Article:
Mary Lou Williams was born in 1910 in Atlanta, Georgia. Her family moved from Atlanta to Pittsburgh when she was a little girl. By age 6, she was already a professional pianist, playing at parties for a dollar an hour. By age 12, she was playing jobs with Pittsburgh’s union bands, and touring the various vaudeville and show circuits. During this period, she also sat in with Duke Ellington’s first band, the Washingtonians.

Around Pittsburgh, she played for a lot of wealthy families like the Mellons. They would send a chauffer to pick her up to play for their private parties. One time she was paid $100–quite a large sum at the time– and went she got home, her mother called the family to see if they had made a mistake.

As great as her talent was, when she joined Andy Kirk’s band in 1929, she had to do a lot of odd jobs, like driving the bus and sewing clothes, before she became the band’s official pianist and chief arranger in 1931. She stayed with the band for ten years, also arranging for most of the Swing era bands: Benny Goodman, Duke Ellington, Bob Crosby, Cab Calloway, the Dorsey brothers, Louis Armstrong, Earl Hines.

In the forties and fifties, she headlined at major clubs internationally. She lived in Europe for a time in the fifties, and returned to the States in ‘55, only to drop out of the jazz scene and become immersed in Catholicism. One of her most famous pieces is a Mass, parts of which I was privileged to perform at the Kennedy Center in 2005.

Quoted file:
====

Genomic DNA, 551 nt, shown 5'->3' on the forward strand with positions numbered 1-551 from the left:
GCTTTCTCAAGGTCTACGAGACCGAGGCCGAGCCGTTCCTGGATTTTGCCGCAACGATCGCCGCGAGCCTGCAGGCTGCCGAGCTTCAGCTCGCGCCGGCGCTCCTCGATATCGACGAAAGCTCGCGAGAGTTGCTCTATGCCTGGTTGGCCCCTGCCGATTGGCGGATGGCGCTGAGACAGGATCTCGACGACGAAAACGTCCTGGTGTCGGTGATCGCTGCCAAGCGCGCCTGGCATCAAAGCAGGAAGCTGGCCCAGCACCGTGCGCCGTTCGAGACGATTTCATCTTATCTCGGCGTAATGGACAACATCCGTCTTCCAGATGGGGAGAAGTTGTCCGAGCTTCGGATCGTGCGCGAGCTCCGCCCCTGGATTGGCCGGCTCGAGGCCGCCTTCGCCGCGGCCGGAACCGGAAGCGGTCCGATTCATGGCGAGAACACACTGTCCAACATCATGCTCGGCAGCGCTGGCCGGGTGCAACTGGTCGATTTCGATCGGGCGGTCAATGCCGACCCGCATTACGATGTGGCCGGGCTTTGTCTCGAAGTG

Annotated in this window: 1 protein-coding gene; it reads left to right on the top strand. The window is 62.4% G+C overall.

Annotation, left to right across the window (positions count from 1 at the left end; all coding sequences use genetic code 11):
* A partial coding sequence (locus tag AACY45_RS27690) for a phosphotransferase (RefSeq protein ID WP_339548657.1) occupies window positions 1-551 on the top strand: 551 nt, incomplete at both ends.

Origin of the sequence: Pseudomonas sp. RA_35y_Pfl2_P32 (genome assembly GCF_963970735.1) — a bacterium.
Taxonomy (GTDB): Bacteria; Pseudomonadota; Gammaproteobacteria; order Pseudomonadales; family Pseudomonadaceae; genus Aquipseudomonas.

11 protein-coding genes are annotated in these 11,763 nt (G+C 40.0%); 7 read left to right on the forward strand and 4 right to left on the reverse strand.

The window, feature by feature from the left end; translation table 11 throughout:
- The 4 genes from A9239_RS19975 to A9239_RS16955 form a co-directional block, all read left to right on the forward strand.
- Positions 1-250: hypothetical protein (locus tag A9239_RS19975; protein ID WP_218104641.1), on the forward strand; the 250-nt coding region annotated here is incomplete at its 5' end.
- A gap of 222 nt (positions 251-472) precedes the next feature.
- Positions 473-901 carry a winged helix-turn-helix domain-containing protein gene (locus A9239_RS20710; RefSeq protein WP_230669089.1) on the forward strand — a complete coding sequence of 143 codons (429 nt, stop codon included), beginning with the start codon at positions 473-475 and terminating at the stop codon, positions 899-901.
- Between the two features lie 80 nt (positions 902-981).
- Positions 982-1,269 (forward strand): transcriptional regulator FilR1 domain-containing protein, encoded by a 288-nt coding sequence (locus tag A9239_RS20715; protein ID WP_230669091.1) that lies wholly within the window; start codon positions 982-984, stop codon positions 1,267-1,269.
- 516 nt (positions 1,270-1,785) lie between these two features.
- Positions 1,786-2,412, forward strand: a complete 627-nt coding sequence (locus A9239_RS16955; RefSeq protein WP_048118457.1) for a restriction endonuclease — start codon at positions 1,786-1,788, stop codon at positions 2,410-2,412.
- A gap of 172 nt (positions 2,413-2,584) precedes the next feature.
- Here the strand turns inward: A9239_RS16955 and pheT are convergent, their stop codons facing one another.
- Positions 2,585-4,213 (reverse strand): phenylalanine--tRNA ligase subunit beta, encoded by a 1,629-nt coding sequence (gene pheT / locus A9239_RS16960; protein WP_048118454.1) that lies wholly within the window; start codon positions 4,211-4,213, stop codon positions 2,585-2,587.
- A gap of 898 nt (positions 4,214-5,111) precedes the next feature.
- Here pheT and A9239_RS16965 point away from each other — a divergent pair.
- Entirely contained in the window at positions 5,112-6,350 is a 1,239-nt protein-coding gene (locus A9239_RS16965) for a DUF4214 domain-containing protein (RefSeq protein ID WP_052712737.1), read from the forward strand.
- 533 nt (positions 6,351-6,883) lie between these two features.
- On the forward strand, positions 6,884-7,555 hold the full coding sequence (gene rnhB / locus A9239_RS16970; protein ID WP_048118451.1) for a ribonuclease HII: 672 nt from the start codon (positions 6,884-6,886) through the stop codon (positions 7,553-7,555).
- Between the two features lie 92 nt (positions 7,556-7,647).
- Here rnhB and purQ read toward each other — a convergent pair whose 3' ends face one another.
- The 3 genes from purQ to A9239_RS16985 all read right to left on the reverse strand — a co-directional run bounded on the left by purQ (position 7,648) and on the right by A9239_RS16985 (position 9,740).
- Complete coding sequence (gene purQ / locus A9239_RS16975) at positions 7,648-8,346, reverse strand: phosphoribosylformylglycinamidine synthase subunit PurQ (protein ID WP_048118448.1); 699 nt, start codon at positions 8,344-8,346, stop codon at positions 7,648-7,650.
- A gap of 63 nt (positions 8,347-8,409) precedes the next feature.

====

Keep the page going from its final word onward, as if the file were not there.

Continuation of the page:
Mary Lou was the only major jazz artist who lived through all the eras in the history of jazz, and played the music of each era. She successfully made the change from Swing to Bebop. In fact, she taught, inspired and encouraged many of the Bebop era’s leading musicians — Monk, Bud, Miles, Tadd, Bird.

Marian McPartland wrote, “Mary Lou is one person who has entirely transcended the label of ‘woman musician’. . . Mary Lou is respected by everybody because she knows her craft so well and everyone knows she knows. And it is the reason why she achieved such a high place in the jazz hierarchy so early in life and has continued as an innovator.”

The first well known bandleader that I worked with for an extended period was Charli Persip, whom I first saw at a tribute to Mary Lou. (He had on a pink jumpsuit. I asked someone, “Who’s that?”)